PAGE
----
Re: Does anyone use DITA? Is it difficult to work with?

Subject: Re: Does anyone use DITA? Is it difficult to work with?
From: Rebecca Stevenson <rjstevenson -at- sprynet -dot- com>
To: techwr-l -at- lists -dot- techwr-l -dot- com
Date: Sun, 23 Dec 2007 05:21:59 -0500 (GMT-05:00)

Content is not created "by" DITA; DITA is an XML schema, and has nothing at all to say about presentation. The content that comes out the other end will look exactly the same as any other content, but it will be structured according the rules of the XML.

The advantages of using DITA are (supposed to be): Fiercely structured content; a largely open-source toolset; content in XML means you can easily (ha, ha) provide multiple output formats and apply rules to their processing.

It is not, IMO, easy to use yet, but the problem I had with it lies in how you generate decent looking *output* (which apparently requires a fairly high degree of XSL expertise,). There are tools that will guide you in creating content according to DITA rules (including Framemaker, now).

Caveat: we are not using DITA presently, but I've been doing some research on it for a project we were considering.

Hope that's some help,

Rebecca Stevenson
Senior Technical Writer

>Just read Tony Self's description of DITA (see link below). It sounds so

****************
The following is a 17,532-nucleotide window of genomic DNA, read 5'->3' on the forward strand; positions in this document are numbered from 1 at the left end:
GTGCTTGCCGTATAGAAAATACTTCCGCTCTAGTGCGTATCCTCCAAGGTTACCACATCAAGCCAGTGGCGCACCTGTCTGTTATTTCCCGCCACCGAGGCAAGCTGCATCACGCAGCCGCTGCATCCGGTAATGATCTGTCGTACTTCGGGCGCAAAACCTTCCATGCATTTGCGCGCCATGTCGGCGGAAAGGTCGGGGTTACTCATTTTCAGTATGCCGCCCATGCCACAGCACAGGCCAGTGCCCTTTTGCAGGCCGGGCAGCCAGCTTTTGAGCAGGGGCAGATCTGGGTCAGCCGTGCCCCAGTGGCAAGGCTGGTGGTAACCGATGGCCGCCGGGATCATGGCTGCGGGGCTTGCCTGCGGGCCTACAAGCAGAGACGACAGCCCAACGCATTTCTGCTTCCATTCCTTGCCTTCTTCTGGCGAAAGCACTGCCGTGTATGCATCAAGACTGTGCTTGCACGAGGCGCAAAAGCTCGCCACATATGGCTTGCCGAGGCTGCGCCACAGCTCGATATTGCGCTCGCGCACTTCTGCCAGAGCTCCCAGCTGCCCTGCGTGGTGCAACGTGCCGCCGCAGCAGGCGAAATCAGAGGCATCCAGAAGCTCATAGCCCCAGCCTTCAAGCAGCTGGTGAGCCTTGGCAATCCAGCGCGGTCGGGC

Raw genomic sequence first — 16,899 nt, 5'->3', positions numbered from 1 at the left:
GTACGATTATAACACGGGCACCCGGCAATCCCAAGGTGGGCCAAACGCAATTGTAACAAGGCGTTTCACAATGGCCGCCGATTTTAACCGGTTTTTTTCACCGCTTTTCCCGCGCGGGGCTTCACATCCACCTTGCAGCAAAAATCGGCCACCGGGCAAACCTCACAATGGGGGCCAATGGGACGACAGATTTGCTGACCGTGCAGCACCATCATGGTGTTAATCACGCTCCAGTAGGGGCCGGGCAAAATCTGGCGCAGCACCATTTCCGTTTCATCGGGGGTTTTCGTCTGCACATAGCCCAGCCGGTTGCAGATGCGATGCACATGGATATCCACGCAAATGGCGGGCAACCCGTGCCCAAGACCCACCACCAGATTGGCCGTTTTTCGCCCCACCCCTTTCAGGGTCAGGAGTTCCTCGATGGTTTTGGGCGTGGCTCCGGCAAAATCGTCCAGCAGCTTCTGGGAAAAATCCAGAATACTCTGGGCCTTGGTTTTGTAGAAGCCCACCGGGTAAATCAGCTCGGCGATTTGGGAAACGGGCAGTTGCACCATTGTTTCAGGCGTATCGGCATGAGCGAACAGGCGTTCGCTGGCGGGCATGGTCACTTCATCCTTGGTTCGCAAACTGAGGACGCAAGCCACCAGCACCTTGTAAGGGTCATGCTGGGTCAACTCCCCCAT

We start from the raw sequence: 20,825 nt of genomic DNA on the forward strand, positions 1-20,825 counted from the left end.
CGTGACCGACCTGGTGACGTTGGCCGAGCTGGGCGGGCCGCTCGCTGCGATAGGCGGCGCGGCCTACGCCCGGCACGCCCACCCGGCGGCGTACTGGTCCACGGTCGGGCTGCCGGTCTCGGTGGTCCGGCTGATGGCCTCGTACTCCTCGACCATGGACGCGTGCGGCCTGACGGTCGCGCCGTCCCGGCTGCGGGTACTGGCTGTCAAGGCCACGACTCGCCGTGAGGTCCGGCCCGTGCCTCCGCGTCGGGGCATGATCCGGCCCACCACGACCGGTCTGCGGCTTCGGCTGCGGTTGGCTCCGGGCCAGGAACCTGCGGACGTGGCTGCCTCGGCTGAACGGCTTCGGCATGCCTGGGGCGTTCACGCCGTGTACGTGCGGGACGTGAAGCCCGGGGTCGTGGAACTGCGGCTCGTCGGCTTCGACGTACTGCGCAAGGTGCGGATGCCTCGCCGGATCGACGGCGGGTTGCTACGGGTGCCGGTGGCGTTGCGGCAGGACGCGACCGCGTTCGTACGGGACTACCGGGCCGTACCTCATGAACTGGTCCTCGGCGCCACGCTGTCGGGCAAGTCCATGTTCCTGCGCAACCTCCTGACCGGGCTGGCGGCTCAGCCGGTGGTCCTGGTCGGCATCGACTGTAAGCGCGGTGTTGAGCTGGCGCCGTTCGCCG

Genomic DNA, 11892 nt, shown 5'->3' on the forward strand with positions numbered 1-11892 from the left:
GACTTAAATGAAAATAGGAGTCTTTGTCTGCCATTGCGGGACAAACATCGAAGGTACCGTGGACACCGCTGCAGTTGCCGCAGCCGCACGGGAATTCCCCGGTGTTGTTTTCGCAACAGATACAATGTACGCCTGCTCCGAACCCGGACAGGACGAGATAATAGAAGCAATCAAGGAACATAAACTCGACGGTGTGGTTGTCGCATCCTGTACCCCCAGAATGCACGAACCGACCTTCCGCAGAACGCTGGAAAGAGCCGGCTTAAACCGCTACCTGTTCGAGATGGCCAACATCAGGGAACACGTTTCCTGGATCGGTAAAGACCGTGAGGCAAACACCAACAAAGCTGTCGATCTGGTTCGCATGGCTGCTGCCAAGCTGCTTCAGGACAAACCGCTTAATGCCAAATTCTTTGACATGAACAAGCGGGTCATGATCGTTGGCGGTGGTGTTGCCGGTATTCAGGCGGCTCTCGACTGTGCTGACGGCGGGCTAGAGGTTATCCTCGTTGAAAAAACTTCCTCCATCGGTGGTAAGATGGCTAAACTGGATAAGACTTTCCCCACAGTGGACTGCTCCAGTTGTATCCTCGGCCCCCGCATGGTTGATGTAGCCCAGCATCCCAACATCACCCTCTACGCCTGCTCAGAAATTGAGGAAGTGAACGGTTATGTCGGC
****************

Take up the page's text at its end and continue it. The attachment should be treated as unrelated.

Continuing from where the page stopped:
>horrifically technical I think I'll avoid DITA till the rocket scientists
>make a user-friendly HAT out of it. I'm biased with far more experience in
>the writing vs. technical side of tech writing, though.
>His article:
>Other sources:
>Cannot access because of my company anti-freeware firewall:
>The best one, which still leaves DITA frustratingly opaque to me, is Scott
>Abel's article:
>Nothing I've read (in 4 or 5 sources so far) about DITA shows any
>pictorial examples. Is it so conceptual, like e=mc (squared), that it
>can't be shown using diagrams, images, etc.?
>A good tech writer should be able put images into the content (a picture
>is worth a thousand words) to provide examples, or use metaphors to make
>the concept visual or in some other way easier to understand.
>Could someone on the list do this?
>How about some example pages of content created by DITA, vs. content not
>created by DITA--and the advantages of one over the other? Or will that
>still be opaque because (it sounds like) DITA is a set of tools for
>creating output and does not display in the output?
>Tim Mantyla


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